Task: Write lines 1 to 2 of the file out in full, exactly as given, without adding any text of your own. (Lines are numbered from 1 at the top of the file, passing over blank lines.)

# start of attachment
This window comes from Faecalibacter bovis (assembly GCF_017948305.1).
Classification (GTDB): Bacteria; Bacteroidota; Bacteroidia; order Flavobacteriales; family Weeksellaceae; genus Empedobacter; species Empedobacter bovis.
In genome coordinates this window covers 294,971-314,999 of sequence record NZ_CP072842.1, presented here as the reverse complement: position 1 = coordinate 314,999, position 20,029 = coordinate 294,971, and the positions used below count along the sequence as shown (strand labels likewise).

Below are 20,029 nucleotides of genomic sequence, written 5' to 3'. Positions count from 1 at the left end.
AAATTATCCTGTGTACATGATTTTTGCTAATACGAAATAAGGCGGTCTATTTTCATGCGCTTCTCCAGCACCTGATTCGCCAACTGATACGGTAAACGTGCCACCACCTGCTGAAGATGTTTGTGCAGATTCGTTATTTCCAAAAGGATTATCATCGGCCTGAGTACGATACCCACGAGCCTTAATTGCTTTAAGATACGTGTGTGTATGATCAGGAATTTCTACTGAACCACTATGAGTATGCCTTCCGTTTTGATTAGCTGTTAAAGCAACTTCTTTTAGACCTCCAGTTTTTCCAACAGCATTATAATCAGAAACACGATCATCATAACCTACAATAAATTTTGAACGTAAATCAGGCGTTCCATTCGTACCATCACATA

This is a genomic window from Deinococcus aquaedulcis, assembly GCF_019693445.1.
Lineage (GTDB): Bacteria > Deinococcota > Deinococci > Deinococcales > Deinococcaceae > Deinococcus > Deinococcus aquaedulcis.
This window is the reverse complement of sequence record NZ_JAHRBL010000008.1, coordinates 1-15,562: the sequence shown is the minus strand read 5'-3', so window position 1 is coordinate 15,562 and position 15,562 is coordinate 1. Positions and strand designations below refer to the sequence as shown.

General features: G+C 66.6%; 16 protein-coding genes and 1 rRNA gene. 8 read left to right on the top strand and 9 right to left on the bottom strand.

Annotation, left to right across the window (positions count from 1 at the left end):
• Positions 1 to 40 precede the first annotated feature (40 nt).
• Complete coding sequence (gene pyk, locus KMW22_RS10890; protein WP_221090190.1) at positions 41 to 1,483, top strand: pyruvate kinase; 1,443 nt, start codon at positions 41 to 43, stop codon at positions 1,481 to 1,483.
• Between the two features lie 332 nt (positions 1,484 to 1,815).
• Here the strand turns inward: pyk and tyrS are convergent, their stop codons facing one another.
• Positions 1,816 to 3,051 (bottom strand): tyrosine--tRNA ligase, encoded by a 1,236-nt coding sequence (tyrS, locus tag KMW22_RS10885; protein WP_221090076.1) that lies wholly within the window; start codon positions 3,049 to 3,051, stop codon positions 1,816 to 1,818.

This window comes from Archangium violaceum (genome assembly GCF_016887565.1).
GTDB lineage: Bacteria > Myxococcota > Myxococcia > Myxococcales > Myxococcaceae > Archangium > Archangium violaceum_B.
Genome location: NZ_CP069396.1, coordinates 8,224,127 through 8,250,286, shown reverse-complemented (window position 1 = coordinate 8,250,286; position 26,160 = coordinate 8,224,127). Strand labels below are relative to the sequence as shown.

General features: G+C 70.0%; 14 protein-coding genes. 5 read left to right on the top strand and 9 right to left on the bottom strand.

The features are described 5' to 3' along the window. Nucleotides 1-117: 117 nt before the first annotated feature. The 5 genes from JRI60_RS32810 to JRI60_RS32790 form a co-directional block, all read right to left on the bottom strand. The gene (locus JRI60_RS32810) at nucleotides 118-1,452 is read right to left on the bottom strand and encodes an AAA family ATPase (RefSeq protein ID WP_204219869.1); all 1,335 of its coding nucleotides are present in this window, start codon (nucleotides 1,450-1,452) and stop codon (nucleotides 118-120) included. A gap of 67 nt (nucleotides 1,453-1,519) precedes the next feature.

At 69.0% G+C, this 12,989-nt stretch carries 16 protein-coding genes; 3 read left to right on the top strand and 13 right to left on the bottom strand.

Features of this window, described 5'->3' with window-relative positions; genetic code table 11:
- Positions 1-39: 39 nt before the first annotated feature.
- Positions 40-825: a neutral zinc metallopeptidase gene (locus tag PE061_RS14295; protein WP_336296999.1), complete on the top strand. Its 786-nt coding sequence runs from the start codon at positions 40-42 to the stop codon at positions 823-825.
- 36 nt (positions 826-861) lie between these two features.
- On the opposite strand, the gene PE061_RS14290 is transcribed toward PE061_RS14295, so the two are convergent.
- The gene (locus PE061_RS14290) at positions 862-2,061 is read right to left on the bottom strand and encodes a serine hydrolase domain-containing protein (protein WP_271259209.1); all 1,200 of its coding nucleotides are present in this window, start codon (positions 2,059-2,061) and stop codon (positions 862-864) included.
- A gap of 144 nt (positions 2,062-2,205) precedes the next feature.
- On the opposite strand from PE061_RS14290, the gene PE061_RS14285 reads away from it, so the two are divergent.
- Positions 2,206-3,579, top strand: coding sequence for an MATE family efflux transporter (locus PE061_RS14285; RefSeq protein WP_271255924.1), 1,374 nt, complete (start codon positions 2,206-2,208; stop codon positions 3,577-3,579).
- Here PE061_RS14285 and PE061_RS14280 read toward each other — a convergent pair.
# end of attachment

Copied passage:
This window comes from Faecalibacter bovis (assembly GCF_017948305.1).
Classification (GTDB): Bacteria; Bacteroidota; Bacteroidia; order Flavobacteriales; family Weeksellaceae; genus Empedobacter; species Empedobacter bovis.